Oh, Jeez.... it never occurred to me I could do that. Now you've exposed me to the endless possibilities of soldering iron abuse!

    What a dastardly deed!

  12. Stuntman

    Active Member

    Mar 28, 2011
    I will second this recommendation. At the lab I used to work at they had this in the digital display flavor. Worked great.

    I will tell you, however, that I recently purchased one of these:

    I have one where I work now, and it solders everything from 12ga stranded wire to 0603 SMT devices on a regular basis. One of the best features is it has an Auto-Off feature... which is what pulled me away from Hakko's new 936 replacement.

    Again, the unit from circuit specialists is a good choice too.
    electron_prince likes this.
  13. electron_prince

    Thread Starter Active Member

    Sep 19, 2012
  14. mlog


    Feb 11, 2012
    I have several soldering irons, a soldering gun, a propane torch, and a small butane powered soldering iron. What I find most useful for indoor work is a modular iron with interchangeable heaters and tips. An example is the Weller SL325,which has a 7400 handle, a 23 Watt (700F) heater, and a PL111 pencil tip. Make sure you get a holder for the iron with a sponge. Using a wet sponge is a good practice. Buy a spare sponge.

    What is just as important as the choice of iron is how you "season" the tip before use and during each use. The first time you use the iron, you should "tin" it with solder. As soon as it is hot enough to melt solder, apply a liberal amount of solder to thoroughly coat the tip. Let it set for a few minutes with this coating of solder. Any part of the tip that doesn't get coated will soon oxidize and will never bond with solder. This is a mistake a lot of people will make.

    When you are heating the iron but not actively soldering, keep plenty of solder on the tip to prevent oxidation. You can wipe off the excess solder with the wet sponge when you are ready to solder again. Also, when you are finished with the job and before you unplug the iron, melt a liberal amount of solder on the tip to protect it during storage from oxidation. When the tip cools, it will protected by a coating of solder. Remember than any part of the tip that isn't coated with solder is prone to oxidation, and oxidation will limit the heat transfer.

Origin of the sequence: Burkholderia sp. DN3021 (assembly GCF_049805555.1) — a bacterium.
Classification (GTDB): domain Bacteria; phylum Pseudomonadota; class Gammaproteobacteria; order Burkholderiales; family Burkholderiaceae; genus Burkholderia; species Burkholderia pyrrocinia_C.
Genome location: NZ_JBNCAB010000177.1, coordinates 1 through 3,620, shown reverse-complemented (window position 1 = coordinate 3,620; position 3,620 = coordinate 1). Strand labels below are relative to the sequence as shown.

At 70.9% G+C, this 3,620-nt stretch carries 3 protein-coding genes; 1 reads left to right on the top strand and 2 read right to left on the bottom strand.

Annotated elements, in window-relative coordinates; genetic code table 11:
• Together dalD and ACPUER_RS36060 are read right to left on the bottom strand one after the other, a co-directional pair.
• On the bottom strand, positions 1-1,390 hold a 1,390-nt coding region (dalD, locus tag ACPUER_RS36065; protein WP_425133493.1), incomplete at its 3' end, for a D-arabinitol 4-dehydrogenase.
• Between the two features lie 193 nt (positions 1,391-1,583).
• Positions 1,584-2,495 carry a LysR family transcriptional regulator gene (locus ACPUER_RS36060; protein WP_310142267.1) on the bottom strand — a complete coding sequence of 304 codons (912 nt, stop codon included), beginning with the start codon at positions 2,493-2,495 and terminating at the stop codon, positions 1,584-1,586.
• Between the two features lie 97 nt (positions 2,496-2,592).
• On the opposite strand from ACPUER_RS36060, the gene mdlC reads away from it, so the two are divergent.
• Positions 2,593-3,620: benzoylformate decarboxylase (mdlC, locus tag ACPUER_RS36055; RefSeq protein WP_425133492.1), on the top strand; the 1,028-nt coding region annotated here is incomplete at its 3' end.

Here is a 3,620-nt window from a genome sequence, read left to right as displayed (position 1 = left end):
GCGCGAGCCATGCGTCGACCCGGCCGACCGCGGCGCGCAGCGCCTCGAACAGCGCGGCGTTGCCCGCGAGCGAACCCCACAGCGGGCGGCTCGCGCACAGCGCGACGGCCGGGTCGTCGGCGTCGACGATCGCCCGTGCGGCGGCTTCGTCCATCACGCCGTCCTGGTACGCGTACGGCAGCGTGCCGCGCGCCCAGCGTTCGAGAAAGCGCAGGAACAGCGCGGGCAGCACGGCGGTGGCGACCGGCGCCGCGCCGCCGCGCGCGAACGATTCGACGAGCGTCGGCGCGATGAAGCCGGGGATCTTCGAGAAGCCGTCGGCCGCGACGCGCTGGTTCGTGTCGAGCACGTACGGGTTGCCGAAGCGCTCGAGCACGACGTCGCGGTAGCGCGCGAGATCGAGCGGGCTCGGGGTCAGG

15. THE_RB

    AAC Fanatic!

    Feb 11, 2008
    Most of the ebay electronic control irons use Hakko size tips and elements, so you should be able to get parts for many years.

    Personally I like a 60W iron, it's exactly the same temperature for small parts (being temp controlled) but is able to move a lot more heat at the times when needed like on large wires or soldering onto ground planes etc.
  16. DerStrom8

    Well-Known Member

    Feb 20, 2011
    My 15W iron works that way for me. It always does whatever I need it to, and there's more than enough heat.
  17. mogwopjr

    New Member

    Sep 20, 2012
    I used Radio Shack irons for years and it did the job just fine. I could manage surface mount jobs and it was o.k. I was used to working with them so I was happy enough.

    Then I picked up a Hakko 939 station on one of the auction sites for $40. It uses a Hakko 907 iron with replaceable tips just like the inexpensive copies from overseas. Most of the parts are interchangable and very easy to get for cheap.

    I use it for almost everything now. Everything from thick transformer leads down to SMD work is a breeze.

    I have to echo some previous comments.
    Keep the tip tinned.
    Get a good brass tip cleaner.
    Don't use it as a plastic fusor (I have a seperate 15W iron for that)
    Let the iron cool with a good glob of solder on the tip and it'll last for a long time no matter what iron you choose.
    electron_prince likes this.
  18. THE_RB

    AAC Fanatic!

    Feb 11, 2008
    I'm surprised you have never found it to be underpowered! Even with the 60W iron sometimes working with copper ground planes it takes a few seconds for a large joint to flow, to me getting it to flow in 2 seconds is much better work than being forced to wait 4 or 6 seconds. It's more of an issue on power PCBs with 2oz copper, especially if connecting a large wire etc.

    Personally I'd prefer 1000W iron with a temperature control, then it would flow in 0.3 seconds. ;)
  19. DerStrom8

    Well-Known Member

    Feb 20, 2011
    If the tip is clean and well-tinned, and the iron has had a chance to heat up completely, the solder flows almost instantly. Usually less than a second. However, these joints generally aren't that large, so I guess that could make a difference.
  20. MrChips


    Oct 2, 2009
    At home I use a Weller WTCPT station.
    At work I have two WTCPT stations on the same workbench, one with a PTA7 (.062") tip and the second with a PTS7 (.015") tip. The second iron comes in handy when I need to unsolder SMD resistors and capacitors. I always have spare tips handy as well as PTA8 tips for higher temperatures when needed.